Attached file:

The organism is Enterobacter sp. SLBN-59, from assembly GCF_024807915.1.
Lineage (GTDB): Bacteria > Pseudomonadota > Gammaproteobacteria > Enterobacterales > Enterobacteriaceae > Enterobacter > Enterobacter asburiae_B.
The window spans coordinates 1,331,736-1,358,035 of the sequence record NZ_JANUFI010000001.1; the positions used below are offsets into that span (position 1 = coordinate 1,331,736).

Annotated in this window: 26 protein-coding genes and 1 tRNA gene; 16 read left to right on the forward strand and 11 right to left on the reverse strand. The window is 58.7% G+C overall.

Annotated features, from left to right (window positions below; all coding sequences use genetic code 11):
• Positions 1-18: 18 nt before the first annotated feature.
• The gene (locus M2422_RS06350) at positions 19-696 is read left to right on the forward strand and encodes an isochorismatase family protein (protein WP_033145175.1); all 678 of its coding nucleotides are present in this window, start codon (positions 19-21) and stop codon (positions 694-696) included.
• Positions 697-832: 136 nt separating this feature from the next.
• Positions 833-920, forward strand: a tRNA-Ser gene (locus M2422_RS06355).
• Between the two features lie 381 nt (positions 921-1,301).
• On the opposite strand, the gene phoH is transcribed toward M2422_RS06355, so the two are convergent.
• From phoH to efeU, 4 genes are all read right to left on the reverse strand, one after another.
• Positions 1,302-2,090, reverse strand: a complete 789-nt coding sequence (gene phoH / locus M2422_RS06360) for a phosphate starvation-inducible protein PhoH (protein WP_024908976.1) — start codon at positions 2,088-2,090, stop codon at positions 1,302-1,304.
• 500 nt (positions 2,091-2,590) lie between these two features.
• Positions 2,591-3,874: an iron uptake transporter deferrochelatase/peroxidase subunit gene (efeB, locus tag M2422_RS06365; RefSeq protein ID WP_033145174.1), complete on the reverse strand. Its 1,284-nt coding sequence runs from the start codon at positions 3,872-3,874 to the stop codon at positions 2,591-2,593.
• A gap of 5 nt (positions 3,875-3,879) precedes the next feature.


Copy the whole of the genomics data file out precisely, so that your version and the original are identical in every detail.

The organism is Enterobacter sp. SLBN-59, from assembly GCF_024807915.1.
Lineage (GTDB): Bacteria > Pseudomonadota > Gammaproteobacteria > Enterobacterales > Enterobacteriaceae > Enterobacter > Enterobacter asburiae_B.
The window spans coordinates 1,331,736-1,358,035 of the sequence record NZ_JANUFI010000001.1; the positions used below are offsets into that span (position 1 = coordinate 1,331,736).

Annotated in this window: 26 protein-coding genes and 1 tRNA gene; 16 read left to right on the forward strand and 11 right to left on the reverse strand. The window is 58.7% G+C overall.

Annotated features, from left to right (window positions below; all coding sequences use genetic code 11):
• Positions 1-18: 18 nt before the first annotated feature.
• The gene (locus M2422_RS06350) at positions 19-696 is read left to right on the forward strand and encodes an isochorismatase family protein (protein WP_033145175.1); all 678 of its coding nucleotides are present in this window, start codon (positions 19-21) and stop codon (positions 694-696) included.
• Positions 697-832: 136 nt separating this feature from the next.
• Positions 833-920, forward strand: a tRNA-Ser gene (locus M2422_RS06355).
• Between the two features lie 381 nt (positions 921-1,301).
• On the opposite strand, the gene phoH is transcribed toward M2422_RS06355, so the two are convergent.
• From phoH to efeU, 4 genes are all read right to left on the reverse strand, one after another.
• Positions 1,302-2,090, reverse strand: a complete 789-nt coding sequence (gene phoH / locus M2422_RS06360) for a phosphate starvation-inducible protein PhoH (protein WP_024908976.1) — start codon at positions 2,088-2,090, stop codon at positions 1,302-1,304.
• 500 nt (positions 2,091-2,590) lie between these two features.
• Positions 2,591-3,874: an iron uptake transporter deferrochelatase/peroxidase subunit gene (efeB, locus tag M2422_RS06365; RefSeq protein ID WP_033145174.1), complete on the reverse strand. Its 1,284-nt coding sequence runs from the start codon at positions 3,872-3,874 to the stop codon at positions 2,591-2,593.
• A gap of 5 nt (positions 3,875-3,879) precedes the next feature.